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In recent times, Guyana has unfortunately become all too familiar with tales of government incompetence and mismanagement that are both disheartening and detrimental to the nation’s progress. A series of troubling incidents and shortcomings have left us questioning the capabilities of those entrusted with the governance of our beloved country.
One such instance is the glaring example of poor engineering at Red Road in Providence, where inadequate planning and execution have led to the destruction of 150 meters of road. This is not just a matter of inconvenience; it carries significant consequences. The Providence Mall, a bustling center of commerce, stands to lose millions of dollars due to the road’s closure. Equally concerning is the impact on the structural integrity of nearby properties, putting the safety of citizens at risk.
Another issue of concern is the complete lack of cybersecurity and the response to the recently reported cyber espionage against computers of top government officials. The almost immediate defensive response of “nothing here” screams incompetence and a gross misunderstanding of how hackers work. Does anyone really believe that the Guyana government’s “cyber-geniuses” have the ability to ascertain within 24 hours that none of their systems were hacked?
Another alarming issue is the government’s lack of foresight and investment in the country’s electrical infrastructure. Guyana’s GDP has been forecasted to experience exponential growth, yet the electrical grid appears ill-prepared to meet the increasing demands. Frequent power outages and disruptions have become all too common, hindering economic activities and frustrating citizens.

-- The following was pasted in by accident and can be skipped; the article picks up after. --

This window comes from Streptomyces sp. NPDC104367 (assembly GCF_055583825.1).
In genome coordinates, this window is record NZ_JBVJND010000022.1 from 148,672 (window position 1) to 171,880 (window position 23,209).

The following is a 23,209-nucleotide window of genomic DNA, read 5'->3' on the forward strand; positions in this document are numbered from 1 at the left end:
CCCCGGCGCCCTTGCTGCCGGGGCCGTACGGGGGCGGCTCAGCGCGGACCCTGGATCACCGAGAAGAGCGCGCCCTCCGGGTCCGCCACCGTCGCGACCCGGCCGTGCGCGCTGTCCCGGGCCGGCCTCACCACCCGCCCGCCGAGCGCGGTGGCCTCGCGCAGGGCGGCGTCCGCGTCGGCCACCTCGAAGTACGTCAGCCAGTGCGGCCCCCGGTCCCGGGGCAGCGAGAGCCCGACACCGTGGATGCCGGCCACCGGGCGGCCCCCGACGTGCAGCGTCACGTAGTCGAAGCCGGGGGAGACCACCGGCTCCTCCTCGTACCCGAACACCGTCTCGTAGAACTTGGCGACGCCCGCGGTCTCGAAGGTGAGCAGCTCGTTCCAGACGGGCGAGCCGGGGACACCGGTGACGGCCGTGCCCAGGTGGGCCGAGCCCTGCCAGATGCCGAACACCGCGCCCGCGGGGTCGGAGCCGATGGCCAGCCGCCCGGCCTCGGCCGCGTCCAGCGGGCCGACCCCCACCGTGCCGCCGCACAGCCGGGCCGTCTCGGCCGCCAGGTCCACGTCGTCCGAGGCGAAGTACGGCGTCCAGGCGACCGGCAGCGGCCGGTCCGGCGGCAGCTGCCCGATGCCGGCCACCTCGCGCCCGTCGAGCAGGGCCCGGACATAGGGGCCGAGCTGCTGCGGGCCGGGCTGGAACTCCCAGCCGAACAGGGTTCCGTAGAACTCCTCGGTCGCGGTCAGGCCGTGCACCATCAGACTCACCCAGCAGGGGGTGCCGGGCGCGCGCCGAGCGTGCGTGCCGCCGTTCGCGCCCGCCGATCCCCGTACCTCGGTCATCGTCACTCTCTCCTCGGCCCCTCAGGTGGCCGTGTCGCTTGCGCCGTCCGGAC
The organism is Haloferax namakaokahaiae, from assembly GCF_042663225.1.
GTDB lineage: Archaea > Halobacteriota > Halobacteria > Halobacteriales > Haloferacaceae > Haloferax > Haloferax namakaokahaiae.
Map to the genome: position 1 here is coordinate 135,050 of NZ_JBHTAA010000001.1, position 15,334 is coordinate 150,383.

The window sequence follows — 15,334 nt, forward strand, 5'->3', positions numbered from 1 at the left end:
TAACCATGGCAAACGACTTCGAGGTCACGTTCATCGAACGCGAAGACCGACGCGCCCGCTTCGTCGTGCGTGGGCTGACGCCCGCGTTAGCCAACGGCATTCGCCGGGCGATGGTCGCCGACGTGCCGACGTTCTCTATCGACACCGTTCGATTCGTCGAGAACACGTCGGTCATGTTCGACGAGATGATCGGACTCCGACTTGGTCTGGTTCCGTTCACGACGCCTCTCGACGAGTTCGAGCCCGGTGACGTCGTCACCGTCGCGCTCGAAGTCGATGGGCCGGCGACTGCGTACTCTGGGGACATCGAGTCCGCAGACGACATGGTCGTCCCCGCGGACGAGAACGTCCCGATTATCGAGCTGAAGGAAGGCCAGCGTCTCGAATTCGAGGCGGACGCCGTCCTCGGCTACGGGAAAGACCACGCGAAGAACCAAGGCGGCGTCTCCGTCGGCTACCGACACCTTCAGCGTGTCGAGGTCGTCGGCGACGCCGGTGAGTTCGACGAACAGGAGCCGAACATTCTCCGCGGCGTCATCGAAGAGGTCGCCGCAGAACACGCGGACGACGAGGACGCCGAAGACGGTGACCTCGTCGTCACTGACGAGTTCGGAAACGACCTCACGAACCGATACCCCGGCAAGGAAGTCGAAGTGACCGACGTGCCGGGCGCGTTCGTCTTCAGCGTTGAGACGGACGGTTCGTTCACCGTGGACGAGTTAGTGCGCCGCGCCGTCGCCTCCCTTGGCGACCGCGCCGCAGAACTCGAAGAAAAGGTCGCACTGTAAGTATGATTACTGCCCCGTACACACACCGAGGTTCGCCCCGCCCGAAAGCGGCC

The inadequacy of the water network is another pressing concern. Clean and accessible water is a basic necessity, but the government’s inability to provide reliable water supply systems leaves many communities without this fundamental resource. It is both a testament to incompetence and a disservice to the people.
One of the most glaring examples of governmental ineptitude pertains to the reduction of Exxon’s liability. The renegotiation of a contract that initially held Exxon responsible for $215 million in environmental damages, only to see that reduced to a meager $3 million, raises serious questions about transparency, accountability, and the government’s ability to protect the interests of the nation.
Furthermore, the quality of road infrastructure in Guyana has been a longstanding concern. Crumbling roads and potholes have become fixtures in our daily commutes, posing threats to both lives and vehicles. The allocation of contracts to political cronies, regardless of their competence, further underscores the rot in the system.
It is distressing to see these issues permeating across every ministry, casting a shadow of doubt over the government’s ability to manage the country’s affairs effectively. Incompetence and corruption appear to have taken root, compromising the progress and prosperity of Guyana.
The time for change is long overdue. Guyana deserves leadership that is accountable, transparent, and committed to the well-being of its citizens. We must demand better from those who hold the reins of power and insist on a government that is both competent and dedicated to the nation’s needs. Our future depends on it.